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This is a movie that’s annoying in part because it doesn’t care if you’re annoyed by it. It doesn’t need you, the individual viewer, to…
“Roxanne Roxanne” tells the story of trailblazing rapper Roxanne Shante, a young woman from Queens in the 1980s with impeccable flow, which made for hits like “Roxanne’s Revenge.” But writer/director Michael Larnell takes a different approach to the story, framing her first and foremost as an independent woman who tried to resist the sinister nature of the streets, while being brought down by many cowardly, controlling men throughout her life. It’s a powerful idea given the emotional truth to her tale, but it ends up hindering the story as it tells a true story that’s heavy with its themes but abridged at best.
It’s a very interesting angle at first, and makes for a strong, peppy first act: we see Shante (Chante Adams) as a daughter and older sister in Queensbridge, juggle school, family, and money-making while dealing with the negative influences around her. Her rapping abilities are a secret at this point in the story, only hinted at as a weapon of emasculation. It’s more about Shante’s family, including mother Peggy (Nia Long), who has been saving up money to move them to New Jersey, where Shante’s young sister can play in a backyard. But when Peggy’s boyfriend runs away with the money, and other men start to take advantage of the her and Shante, a chorus begins to emerge, loud and effective: these men are undoubtedly trash, and there's no end to them.
Since that idea was so prominent in a career that she essentially retired from at the age of 25, it would hit harder if the story about Shante’s days as a rapper had better rhythm. Instead, after Shante gets her big break by recording a song in one take for a friend (taking on the identity of the UTFO song “Roxanne, Roxanne”), her music arc never takes off. There are too-brief references to her accomplishments, or other rappers making diss records about her, and there’s no sense of the shape of her success at any given time. The film works with a small budget by restricting the number of performing scenes, but those are moments in which it pops most, even when it shoehorns historical figures like a beatboxer named Biz Markie. But the music career becomes another example of how Larnell gets in the way, concerned most of all with blunt feminism than the rich story that supports it overall. When Roxanne gets screwed over by another disrespectful man on her tour who disappears with her cut, it’s a frustrating moment gravely undermined by our confusion about the very tour being discussed.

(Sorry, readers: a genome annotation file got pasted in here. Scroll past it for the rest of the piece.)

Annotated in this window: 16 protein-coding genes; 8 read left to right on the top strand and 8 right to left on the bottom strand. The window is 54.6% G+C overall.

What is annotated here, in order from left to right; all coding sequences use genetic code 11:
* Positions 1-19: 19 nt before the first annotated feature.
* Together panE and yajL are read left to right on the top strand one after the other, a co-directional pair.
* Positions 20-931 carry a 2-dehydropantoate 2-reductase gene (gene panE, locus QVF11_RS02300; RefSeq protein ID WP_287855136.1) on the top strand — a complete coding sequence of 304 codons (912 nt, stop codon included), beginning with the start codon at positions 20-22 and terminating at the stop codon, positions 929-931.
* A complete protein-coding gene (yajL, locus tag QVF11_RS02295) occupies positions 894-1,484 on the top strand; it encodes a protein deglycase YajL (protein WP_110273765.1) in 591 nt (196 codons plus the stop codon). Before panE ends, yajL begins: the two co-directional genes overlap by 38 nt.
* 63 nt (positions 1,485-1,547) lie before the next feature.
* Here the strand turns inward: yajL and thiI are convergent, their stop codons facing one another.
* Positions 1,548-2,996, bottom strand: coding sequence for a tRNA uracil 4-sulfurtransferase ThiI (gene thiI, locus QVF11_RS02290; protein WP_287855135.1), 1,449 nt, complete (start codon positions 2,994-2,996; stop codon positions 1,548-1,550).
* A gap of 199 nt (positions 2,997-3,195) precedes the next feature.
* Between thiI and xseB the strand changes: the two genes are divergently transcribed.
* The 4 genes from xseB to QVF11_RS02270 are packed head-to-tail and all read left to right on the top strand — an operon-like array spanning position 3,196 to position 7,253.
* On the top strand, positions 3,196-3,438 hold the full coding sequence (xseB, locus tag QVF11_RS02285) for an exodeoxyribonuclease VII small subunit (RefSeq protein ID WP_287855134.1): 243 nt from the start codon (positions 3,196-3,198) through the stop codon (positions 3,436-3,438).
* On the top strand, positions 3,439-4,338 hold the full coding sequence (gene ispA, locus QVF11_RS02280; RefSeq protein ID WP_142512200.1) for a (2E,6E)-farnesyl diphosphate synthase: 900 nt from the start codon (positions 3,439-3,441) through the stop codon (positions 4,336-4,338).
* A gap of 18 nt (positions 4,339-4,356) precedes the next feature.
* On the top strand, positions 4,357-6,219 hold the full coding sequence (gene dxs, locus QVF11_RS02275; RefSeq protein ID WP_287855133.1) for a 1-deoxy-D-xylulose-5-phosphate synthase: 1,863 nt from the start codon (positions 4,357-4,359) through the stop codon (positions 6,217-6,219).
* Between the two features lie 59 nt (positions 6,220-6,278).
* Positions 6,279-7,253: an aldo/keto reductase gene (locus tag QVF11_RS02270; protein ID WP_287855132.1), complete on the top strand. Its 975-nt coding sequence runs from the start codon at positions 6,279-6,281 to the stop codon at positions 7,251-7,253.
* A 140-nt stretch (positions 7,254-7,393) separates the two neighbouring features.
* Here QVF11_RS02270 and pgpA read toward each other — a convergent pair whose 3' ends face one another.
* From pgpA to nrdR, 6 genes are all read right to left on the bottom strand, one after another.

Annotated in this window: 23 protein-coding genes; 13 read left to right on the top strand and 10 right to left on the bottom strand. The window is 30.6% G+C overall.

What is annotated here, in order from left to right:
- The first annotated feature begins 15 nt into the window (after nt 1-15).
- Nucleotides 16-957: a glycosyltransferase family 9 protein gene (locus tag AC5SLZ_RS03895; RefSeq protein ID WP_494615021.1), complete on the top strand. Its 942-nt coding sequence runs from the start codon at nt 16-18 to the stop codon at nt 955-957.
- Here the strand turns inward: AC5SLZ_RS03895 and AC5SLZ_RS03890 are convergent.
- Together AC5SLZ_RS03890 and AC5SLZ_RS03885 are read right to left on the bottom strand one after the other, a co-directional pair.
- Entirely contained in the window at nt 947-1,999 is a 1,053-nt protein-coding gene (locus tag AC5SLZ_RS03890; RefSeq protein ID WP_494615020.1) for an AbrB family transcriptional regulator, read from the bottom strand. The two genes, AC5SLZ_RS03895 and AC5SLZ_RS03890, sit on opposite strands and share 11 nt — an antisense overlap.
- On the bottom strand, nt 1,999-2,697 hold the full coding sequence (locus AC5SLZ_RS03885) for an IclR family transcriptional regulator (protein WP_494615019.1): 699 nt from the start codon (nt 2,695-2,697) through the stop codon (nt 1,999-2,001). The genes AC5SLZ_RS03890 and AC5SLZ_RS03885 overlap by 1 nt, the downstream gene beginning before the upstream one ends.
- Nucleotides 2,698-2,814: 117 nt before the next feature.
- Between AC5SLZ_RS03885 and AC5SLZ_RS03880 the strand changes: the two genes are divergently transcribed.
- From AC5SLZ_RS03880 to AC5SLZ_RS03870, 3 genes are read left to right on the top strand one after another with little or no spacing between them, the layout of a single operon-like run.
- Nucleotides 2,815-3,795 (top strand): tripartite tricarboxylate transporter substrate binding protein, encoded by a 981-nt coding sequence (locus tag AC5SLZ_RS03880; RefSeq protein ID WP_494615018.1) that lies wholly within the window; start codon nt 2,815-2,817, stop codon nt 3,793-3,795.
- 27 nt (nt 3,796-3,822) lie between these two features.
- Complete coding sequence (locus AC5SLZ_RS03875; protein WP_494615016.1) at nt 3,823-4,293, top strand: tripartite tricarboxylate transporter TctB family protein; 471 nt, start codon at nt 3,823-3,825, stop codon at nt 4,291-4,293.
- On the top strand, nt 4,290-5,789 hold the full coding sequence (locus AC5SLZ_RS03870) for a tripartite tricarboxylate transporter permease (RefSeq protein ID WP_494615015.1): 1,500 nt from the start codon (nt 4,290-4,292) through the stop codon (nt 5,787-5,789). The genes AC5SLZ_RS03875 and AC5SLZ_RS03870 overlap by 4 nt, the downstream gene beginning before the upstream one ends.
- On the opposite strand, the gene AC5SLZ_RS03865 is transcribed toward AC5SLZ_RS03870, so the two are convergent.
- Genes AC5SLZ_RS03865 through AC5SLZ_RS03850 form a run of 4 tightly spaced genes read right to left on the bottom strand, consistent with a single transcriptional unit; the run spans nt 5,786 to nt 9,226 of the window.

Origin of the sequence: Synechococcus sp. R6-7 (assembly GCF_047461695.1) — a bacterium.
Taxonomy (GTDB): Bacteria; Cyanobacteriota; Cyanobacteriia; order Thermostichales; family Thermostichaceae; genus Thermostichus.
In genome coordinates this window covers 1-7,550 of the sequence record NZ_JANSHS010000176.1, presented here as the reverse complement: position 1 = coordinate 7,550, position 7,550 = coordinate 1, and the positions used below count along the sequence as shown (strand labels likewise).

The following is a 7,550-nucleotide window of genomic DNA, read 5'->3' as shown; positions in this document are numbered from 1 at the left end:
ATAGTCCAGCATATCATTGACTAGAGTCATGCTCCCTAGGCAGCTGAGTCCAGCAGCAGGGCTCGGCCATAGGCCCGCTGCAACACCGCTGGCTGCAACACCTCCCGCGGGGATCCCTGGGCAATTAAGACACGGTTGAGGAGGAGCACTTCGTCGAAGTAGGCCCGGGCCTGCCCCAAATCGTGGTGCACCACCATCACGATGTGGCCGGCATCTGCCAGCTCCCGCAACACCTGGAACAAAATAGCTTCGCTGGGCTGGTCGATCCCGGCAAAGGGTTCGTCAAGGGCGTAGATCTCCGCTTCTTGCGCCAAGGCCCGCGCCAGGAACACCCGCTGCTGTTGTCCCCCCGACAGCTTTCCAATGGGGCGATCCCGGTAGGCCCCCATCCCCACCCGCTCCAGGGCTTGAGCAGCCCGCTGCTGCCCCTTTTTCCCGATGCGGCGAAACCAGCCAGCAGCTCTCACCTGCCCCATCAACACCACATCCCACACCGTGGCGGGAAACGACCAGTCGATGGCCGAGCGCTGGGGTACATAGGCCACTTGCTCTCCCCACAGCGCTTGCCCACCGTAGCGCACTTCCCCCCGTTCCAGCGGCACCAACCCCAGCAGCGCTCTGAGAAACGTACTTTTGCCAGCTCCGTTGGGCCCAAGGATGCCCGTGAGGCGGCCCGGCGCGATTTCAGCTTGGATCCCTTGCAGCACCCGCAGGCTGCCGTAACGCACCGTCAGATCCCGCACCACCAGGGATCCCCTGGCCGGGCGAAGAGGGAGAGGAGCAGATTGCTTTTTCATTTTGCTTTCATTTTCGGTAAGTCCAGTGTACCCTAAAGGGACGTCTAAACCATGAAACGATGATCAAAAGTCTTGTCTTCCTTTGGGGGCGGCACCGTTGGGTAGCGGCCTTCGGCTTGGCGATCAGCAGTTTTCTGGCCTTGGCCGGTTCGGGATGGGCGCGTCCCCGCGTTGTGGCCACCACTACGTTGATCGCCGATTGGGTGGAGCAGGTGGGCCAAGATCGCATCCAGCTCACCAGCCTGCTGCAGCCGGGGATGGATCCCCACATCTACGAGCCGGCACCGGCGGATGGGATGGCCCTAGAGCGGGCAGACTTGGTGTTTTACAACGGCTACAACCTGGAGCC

The quality of “Roxanne Roxanne” is scattered throughout, most prominent in its performances. Adams is undoubtedly and effectively raw as Shante, articulating the equal-sized strengths and vulnerabilities of someone who can hold her own but still believes in some people; Long gives a strong idea of how a woman could feel so supported by a man and then defeated when they show their true colors, but her power dissipates and is simplified not long after Shante’s career takes off. And in the movie’s world of straight-up awful men, Mahershala Ali offers the most interesting variation, as someone with a gentle presence that only masks the awfulness that Shante later experiences when he starts to take ownership of her.
The irony to the narrative being so chopped up is that the filmmaking does have great moments of editing, showing that Larnell's visual eye can be uniquely inspired. His greatest artistic stroke involves a close-up of Shante’s face in the ecstasy of the bedroom, as then matched with her screaming as if going to labor, which is then matched with her being dragged up MA, showing the passage of time and an emotional arc about their relationship. I remember being wowed by it when I saw this film at Sundance back in 2017, and it’s still one of the most effective usages of concise visual storytelling I’ve seen since.
While “Roxanne Roxanne” doesn’t follow the way of a typical music biopic, it does bring to mind another manmade mess, David O. Russell’s “Joy,” about the woman who invented the Miracle Mop. Both of these feminist stories have such reverence for their center subjects, but such a flat idea of their respective worlds, the people in them, and the great things these women did. In the case of “Roxanne Roxanne,” it seems progressively revealing that she’s introduced from the very beginning as the greatest rapper, with Larnell consistently overlooking her hours of hard work in favor of elevating her for what she means, instead of the grounded nature of who she is. Like "Joy," this story feels overwhelmingly like the writer/director's version of their subject's lives, rendering "Roxanne Roxanne" a portrait that's as expressive as it is incomplete.
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